Last week, I saw Matthieu Ricard give a talk about his new book Altruism: The Power of Compassion to Change You and the World (hardcover, ebook and audiobook) in an event hosted by Soren Gordhamer and Wisdom 2.0. Ricard is an interesting fellow. After finishing his doctorate in molecular genetics in 1972 in the lab of Nobel-winning legend François Jacob, he promptly took off for a Tibetan Buddhist monastery in the mountains of Nepal, where he has resided since. Subsequent to participating in a pioneering study by Richie Davidson from the University of Wisconsin on the effects of meditation on brain physiology, the media dubbed him “the happiest man in the world.”
You know this is a man grounded in reality because he is quick to refute that label not out of modesty but from the simple fact that all of his fellow monks would do (and have done) equally well on measurements of their brain activity that could result in such a label. My inclination is to think that if you’ve put in the 50,000 hours of meditation that Ricard has, your brain is bound to manifest some unusual phenomena.
Ricard is an exceptionally lucid and engaging speaker, even in English, which is not his native tongue. In fact, he’s so engaging that I hardly took any notes. Here is some of what he mentioned in his talk:
- Happiness is not the constant seeking of pleasurable experiences. That can turn out to be quite exhausting.
- One definition of happiness: not excluding anyone from your heart.
- Constantly making the world about you — why did this happen to me, why are people mean to me, why am I so unlucky — you create the phenomenon of “the world arising as enemy.”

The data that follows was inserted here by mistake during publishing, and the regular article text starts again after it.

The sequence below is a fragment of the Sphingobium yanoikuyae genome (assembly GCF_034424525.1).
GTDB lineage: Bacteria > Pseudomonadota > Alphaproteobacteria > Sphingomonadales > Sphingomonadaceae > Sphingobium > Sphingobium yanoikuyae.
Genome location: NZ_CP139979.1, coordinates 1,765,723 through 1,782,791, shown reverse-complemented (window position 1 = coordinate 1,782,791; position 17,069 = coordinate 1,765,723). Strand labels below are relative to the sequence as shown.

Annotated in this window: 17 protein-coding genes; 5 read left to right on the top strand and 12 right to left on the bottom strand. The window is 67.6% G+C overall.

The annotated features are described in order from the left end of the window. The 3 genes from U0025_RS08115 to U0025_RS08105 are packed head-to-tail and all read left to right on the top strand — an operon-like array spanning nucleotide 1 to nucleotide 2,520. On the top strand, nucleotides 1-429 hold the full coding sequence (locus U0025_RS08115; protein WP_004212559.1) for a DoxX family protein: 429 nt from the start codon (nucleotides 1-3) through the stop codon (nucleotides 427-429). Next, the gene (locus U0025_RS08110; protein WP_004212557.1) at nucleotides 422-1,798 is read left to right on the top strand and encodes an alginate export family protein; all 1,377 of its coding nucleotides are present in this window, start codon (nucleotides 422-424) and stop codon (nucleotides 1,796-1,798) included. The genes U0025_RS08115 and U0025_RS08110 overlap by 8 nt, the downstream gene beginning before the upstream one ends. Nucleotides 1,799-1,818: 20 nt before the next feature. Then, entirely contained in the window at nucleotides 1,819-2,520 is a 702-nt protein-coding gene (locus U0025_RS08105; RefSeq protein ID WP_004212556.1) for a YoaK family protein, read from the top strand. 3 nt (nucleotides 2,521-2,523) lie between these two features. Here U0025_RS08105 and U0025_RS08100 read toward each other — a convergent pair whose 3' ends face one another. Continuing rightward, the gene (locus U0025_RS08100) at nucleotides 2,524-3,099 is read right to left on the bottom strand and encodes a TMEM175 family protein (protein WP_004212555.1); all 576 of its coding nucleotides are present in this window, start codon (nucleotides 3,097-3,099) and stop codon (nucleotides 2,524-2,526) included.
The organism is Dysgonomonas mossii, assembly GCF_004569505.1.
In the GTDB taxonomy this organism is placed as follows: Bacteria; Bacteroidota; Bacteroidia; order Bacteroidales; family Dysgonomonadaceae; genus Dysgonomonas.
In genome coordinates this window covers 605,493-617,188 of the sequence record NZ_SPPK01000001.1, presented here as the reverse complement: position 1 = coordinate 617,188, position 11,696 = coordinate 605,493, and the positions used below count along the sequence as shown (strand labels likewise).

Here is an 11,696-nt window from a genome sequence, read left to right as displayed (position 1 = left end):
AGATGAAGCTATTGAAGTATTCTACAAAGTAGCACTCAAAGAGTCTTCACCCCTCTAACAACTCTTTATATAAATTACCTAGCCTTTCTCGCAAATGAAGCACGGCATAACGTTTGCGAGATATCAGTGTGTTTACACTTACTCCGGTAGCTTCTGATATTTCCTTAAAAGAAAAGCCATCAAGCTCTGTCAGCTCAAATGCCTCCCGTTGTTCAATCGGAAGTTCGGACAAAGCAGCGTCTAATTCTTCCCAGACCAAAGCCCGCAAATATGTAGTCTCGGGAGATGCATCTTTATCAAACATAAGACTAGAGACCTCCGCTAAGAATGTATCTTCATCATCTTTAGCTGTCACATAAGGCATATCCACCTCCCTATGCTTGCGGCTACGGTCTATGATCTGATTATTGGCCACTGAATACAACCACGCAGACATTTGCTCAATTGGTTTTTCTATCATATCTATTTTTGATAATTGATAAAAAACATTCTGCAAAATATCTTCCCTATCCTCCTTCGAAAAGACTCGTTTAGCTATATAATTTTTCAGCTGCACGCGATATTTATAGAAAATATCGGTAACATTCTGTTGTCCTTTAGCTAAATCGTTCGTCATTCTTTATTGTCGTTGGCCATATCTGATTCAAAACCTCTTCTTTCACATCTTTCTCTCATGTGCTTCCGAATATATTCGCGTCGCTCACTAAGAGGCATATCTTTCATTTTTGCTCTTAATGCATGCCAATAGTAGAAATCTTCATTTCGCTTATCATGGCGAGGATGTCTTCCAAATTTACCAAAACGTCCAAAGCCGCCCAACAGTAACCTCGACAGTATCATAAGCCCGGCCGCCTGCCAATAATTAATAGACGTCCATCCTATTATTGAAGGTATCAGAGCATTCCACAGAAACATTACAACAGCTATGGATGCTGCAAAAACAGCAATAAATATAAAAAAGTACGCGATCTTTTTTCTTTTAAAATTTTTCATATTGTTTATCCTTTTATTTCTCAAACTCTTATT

- If you find meditation boring, it’s not the fault of the meditation.
- The word “meditation” itself has little meaning. It’s a bit like saying “training” — what kind of training? Weightlifting? Running? Tennis?
- In the same way that you can’t expect to play the harpsichord expertly without practice, you can’t expect to be an expert at compassion, altruism, mindfulness, gratitude without practice either.
- Mindfulness by itself is not enough. You could have a mindful sniper or psychopath. You must add the caring component to it.
At the request of the moderator, Ricard led us through a 4-part compassion meditation.
- First, you project loving-kindness to several people in sequence, from easy-to-love to very difficult.
- Then, you wish for a reduction of their suffering. This is the compassion component.
- Rejoice in the existence of all the other people also wishing for the reduction of suffering and taking an active part in it.
- Make impartial your projection of compassion and loving-kindness to all sentient beings, without preference or special allocation.
I have adapted that into this 12min audio, which you can listen to here. The clinical effects of loving-kindness meditation on positive affect and psychological health are well-documented. Besides, it feels good. If you do not have a meditation practice yet, you may wish to consider trying this for starters.
You may download the audio here.
Ricard is currently touring the US to promote Altruism. He will make two stops in New York City next week — check his event calendar here. I urge you to go see him if you have the opportunity.